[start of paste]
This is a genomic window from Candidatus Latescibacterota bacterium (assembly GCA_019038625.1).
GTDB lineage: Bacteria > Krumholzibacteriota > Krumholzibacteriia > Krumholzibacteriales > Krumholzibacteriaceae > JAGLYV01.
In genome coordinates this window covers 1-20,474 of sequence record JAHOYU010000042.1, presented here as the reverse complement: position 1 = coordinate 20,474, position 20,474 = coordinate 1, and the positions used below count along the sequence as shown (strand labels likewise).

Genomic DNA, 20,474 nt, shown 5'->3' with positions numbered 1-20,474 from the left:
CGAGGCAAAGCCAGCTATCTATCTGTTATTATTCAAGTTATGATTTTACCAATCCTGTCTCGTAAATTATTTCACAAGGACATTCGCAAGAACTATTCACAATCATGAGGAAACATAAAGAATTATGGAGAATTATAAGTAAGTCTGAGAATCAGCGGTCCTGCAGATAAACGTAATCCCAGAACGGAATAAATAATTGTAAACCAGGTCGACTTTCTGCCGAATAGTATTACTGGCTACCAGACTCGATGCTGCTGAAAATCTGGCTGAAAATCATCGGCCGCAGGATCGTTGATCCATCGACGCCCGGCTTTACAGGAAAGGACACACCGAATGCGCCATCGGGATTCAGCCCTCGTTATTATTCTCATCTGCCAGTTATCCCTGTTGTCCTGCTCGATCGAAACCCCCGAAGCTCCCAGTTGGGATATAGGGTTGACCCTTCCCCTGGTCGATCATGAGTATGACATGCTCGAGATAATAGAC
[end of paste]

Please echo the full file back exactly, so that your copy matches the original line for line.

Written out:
This is a genomic window from Candidatus Latescibacterota bacterium (assembly GCA_019038625.1).
GTDB lineage: Bacteria > Krumholzibacteriota > Krumholzibacteriia > Krumholzibacteriales > Krumholzibacteriaceae > JAGLYV01.
In genome coordinates this window covers 1-20,474 of sequence record JAHOYU010000042.1, presented here as the reverse complement: position 1 = coordinate 20,474, position 20,474 = coordinate 1, and the positions used below count along the sequence as shown (strand labels likewise).

Genomic DNA, 20,474 nt, shown 5'->3' with positions numbered 1-20,474 from the left:
CGAGGCAAAGCCAGCTATCTATCTGTTATTATTCAAGTTATGATTTTACCAATCCTGTCTCGTAAATTATTTCACAAGGACATTCGCAAGAACTATTCACAATCATGAGGAAACATAAAGAATTATGGAGAATTATAAGTAAGTCTGAGAATCAGCGGTCCTGCAGATAAACGTAATCCCAGAACGGAATAAATAATTGTAAACCAGGTCGACTTTCTGCCGAATAGTATTACTGGCTACCAGACTCGATGCTGCTGAAAATCTGGCTGAAAATCATCGGCCGCAGGATCGTTGATCCATCGACGCCCGGCTTTACAGGAAAGGACACACCGAATGCGCCATCGGGATTCAGCCCTCGTTATTATTCTCATCTGCCAGTTATCCCTGTTGTCCTGCTCGATCGAAACCCCCGAAGCTCCCAGTTGGGATATAGGGTTGACCCTTCCCCTGGTCGATCATGAGTATGACATGCTCGAGATAATAGAC